This year I’ve decided to challenge myself in ways that I have never imagined or put off at one time or another and that includes signing up for a continuing education classes in fashion design. It’s not on the level on a full-fledged undergraduate degree, but the class so far has challenged me, it’s been interesting and fun!
Some of our class assignments involve discussions of current fashion articles which has led me to browse TONS of fashion news sites and blogs in the past month. Between the informative fashion business news sites and the 80 zillion “what I wore today” blogs there are many places with tons of advice on what you should and should not wear for your particular body type. I mostly think this is a load of bull! I am of a mind that if you find something that’s fits well regardless of your shape you should wear it with pride. Why hide assets that you do like? Not all women want to minimize a large bust or full hips, some short women happen to like long dresses (and look good in them!), and I’ve seen some full-figured women rocking a wild all over print. If you have the confidence to pull off the look and are comfortable in the clothes and skin, why not go for it?! What do you think about dressing for a body type?
On another note, speaking of both “fit” and “classes”, I completed a Craftsy class on Fitting your Knits. The class project sweater (Mesilla) in the photo isn’t my favorite knit pattern that I’ve seen around, but I wanted to go through the steps for the class sake. The fit of this sweater, while not perfect, is better than others I’ve made in the past. Most times I’m so excited I just want to jump in and start knitting I would barely remember to check the gauge (amateur mistake!). The body fits well, but there are too many stitches in the front raglan area.
The math for fitting knits isn’t difficult at all! You just have to know your measurements, gauge, and the pattern’s measurements and gauge. I’m not sure I really needed the class for all that, but it did get me to think more about fitting my knits properly for all future projects.
A coworker of mine just had a baby girl and that fits in perfectly with my personal challenge of seeing at least one baby in something I’ve hand-knit. So far the last few items have been a bust: baby born bigger than the clothes, parents think the item is wool so they don’t put it on the baby because it was spring/summer, and I have no idea how the booties went over. Don’t people dress their babies like kids do dolls and change their clothes several times a day?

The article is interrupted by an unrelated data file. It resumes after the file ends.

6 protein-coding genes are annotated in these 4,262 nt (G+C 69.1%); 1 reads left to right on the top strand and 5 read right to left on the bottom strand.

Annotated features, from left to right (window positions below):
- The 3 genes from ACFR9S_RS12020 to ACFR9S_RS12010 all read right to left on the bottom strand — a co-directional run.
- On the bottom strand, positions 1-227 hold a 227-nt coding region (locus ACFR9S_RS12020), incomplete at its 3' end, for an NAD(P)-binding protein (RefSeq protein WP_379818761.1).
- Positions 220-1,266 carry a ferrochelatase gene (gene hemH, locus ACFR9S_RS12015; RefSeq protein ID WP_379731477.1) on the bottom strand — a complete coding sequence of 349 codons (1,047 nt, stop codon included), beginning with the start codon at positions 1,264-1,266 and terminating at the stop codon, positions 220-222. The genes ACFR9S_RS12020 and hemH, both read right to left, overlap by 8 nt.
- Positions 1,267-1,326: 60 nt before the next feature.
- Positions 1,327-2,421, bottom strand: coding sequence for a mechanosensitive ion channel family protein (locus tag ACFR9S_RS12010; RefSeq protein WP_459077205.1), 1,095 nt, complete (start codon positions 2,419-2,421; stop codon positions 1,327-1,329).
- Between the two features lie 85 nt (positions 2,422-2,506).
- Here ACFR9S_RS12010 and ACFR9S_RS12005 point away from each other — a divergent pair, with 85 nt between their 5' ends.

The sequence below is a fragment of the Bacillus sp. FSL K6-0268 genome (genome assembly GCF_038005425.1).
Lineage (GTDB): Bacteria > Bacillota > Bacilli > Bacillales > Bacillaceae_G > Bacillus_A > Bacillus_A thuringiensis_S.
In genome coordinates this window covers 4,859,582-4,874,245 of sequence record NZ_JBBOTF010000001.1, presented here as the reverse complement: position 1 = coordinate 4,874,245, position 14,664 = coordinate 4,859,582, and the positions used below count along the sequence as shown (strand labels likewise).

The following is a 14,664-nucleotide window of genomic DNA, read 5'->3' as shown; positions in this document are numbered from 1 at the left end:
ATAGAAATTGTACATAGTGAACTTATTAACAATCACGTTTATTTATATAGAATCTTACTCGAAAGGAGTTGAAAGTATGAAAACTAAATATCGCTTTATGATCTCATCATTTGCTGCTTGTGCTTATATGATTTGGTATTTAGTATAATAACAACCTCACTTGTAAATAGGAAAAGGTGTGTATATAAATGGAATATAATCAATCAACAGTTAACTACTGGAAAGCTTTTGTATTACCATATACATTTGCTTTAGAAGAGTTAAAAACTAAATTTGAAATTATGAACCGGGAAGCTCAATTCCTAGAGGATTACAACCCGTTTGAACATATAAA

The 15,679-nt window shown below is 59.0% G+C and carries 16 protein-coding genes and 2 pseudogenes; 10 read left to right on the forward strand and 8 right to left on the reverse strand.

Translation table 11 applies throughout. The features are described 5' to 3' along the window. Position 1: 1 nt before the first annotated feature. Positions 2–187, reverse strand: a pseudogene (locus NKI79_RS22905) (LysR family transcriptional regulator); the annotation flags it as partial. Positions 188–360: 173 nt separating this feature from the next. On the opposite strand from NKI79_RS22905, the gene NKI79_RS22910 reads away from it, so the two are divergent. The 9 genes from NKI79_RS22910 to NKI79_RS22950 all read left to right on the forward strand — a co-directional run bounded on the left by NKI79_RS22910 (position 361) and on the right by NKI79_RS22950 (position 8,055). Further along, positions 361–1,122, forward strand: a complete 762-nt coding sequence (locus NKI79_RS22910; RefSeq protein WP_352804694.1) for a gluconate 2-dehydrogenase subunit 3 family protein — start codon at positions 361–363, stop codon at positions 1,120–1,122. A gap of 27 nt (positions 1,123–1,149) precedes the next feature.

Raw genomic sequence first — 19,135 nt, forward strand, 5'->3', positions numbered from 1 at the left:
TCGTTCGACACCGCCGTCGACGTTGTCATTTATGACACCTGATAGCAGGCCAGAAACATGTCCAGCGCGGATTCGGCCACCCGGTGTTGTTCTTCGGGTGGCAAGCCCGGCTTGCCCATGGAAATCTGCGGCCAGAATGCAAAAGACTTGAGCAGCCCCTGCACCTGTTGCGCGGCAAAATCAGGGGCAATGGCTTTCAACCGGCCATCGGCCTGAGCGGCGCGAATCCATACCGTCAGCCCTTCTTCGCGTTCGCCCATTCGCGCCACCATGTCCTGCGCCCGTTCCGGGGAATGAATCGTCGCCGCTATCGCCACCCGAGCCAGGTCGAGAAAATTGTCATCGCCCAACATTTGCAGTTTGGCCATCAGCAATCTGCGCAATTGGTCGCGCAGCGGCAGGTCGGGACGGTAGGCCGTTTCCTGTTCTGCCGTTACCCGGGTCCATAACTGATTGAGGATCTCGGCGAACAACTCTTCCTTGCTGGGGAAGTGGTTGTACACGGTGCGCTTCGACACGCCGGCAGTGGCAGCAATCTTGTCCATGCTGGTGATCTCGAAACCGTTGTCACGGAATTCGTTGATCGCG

Since I like a challenge I went ahead and knitted another dress for baby.
I used felt buttons because they were different and I went big on size so baby can grow a bit into this one.
Yarn used: Bernat Cotton-ish in Cotton Gin Colorway. It’s a soft yarn with a nice drape and…affordable!
Please, oh please, let baby wear it for just a few hours if anything!
“In art, the hand can never execute anything higher than the heart can imagine.” – Ralph Waldo Emerson
“Imagination is the beginning of creation. You imagine what you desire, you will what you imagine, and at last you create what you will.” – George Bernard Shaw
“To bring anything into your life, imagine that it’s already there.” – Richard Bach
“If you can imagine it, you can achieve it. If you can dream it, you can become it.” – William Arthur Ward
I’ve actually been occupied with TV and Taiji lately so much so I only get snatches of craft time. I’ve been making sure I’m definitely caught up on all of my favorites (Hoarders) and my guilty pleasures (Single Ladies, Bridezillas, and I hate to admit Basketball Wives).
*Sigh* I’ve still got that stash of old unfinished projects that I am working my way through, but I have to feel “in the mood” to work on certain projects. I just like to go with the flow.
My mood led me to finish up my Column of Leaves Scarf. I love the color, I love the yarn, and of course I love the pattern. I’m still trying to decide if I want to gift this one or not. The pattern is pretty easy to memorize once you get going.
Pattern Source: Brook’s Column of Leaves Scarf
Yarn: Uruguay DK (70% Merino/20% Alpaca/10% Silk) (50g, 124yds)